Eighteen years ago, fine art photographer E. Dan Klepper committed to something he’d long dreamed about: He moved to remote Marathon, Texas, 50 miles north of Big Bend National Park. There, he built a gallery and a studio — and a life.
He’d been around enough to know where he really wanted to put down stakes. Born and raised in San Antonio, E. Dan Klepper got his master’s at the School of the Art Institute of Chicago, and then bounced around working in Chicago, New York, Houston, and West Texas. The rugged backcountry of the Lone Star State captivated Klepper — he knew he eventually wanted to make his way back to where nature, not man, predominates.
“The natural world is probably my most consistent source of inspiration,” Klepper says. “It’s why I’ve chosen to live in the Big Bend. Nature is beautiful and scary and weird and uncontrollable. It’s total chaos, and all we can do is either submit to it or attempt to decipher a little enlightenment out of it.”
Klepper deciphers and documents all kinds of enlightenment in many mediums, including in his recent book, Why the Raven Calls the Canyon, an exploration in images and essays of eight years spent helping to rehabilitate Fresno Ranch in Big Bend country.
We talked with Klepper about finding art, inspiration, and beauty in the middle of nowhere.
Cowboys & Indians: You’re a bit of a Renaissance man. You lived rough in Big Bend and know the life of the calloused hand. On the other hand, you make videos, sculptural works, and fine-art photographs. What made you pick up a camera?
E. Dan Klepper: My father was a journalist for the San Antonio Express-News, writing and photographing stories about the Texas outdoors for 40-plus years before passing away in the early ’90s. As a result, I learned to think about photography as a profession rather than just a hobby. Photography meant work, not fun; a means to an end rather than an end unto itself. It didn’t stop me from working in the medium, but I probably took the long way around in making it my work of art.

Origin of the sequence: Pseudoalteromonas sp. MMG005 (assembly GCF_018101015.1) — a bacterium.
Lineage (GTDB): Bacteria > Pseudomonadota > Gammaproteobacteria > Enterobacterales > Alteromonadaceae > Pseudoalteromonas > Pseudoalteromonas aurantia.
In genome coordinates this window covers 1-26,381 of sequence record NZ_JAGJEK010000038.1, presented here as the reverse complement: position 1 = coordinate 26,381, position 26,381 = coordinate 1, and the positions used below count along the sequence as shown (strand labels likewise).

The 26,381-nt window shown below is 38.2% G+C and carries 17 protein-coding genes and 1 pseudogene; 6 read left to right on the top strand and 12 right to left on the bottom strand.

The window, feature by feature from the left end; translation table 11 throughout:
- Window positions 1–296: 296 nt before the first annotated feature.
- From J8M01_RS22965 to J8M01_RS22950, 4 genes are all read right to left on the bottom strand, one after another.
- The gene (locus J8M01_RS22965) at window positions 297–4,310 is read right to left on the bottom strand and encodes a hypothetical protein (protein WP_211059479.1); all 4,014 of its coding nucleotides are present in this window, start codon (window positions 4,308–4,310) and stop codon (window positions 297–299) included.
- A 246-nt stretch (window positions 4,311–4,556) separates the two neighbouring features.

I received a used Minolta 35-mm SLR from my father when I was 14 years old. I think I wore that Minolta out. Tri-X black-and-white film was cheap, especially because I processed and printed my own film in a backyard shed. Every picture I shot back then was pretty lousy. I really didn’t shoot a good picture until I was about 19. I snagged a summer job photographing rural communities located around a region of North Texas slated to become a reservoir. The job, a tiny part of a very large academic study, didn’t pay much, but it was the first time I could afford to shoot in color along with black-and-white. I photographed everything that summer: friends, goat farmers, tobacco-spitting contests, as well as stretches of rolling grasslands that today lie beneath 100 feet of water.
I loved exploring the North Texas countryside during the years I lived there, but I did so with a revised understanding that summer, realizing that the landscapes I captured would change or disappear altogether. But what I failed to realize at the time was that, reservoir or not, nothing I saw during those years would remain the same. It was the hubris of youth, I guess, a naive assumption that everything around me would be my own again, a limitless access to the inspiration of my days.
C&I: What led to your decision to move to Marathon? What keeps you there?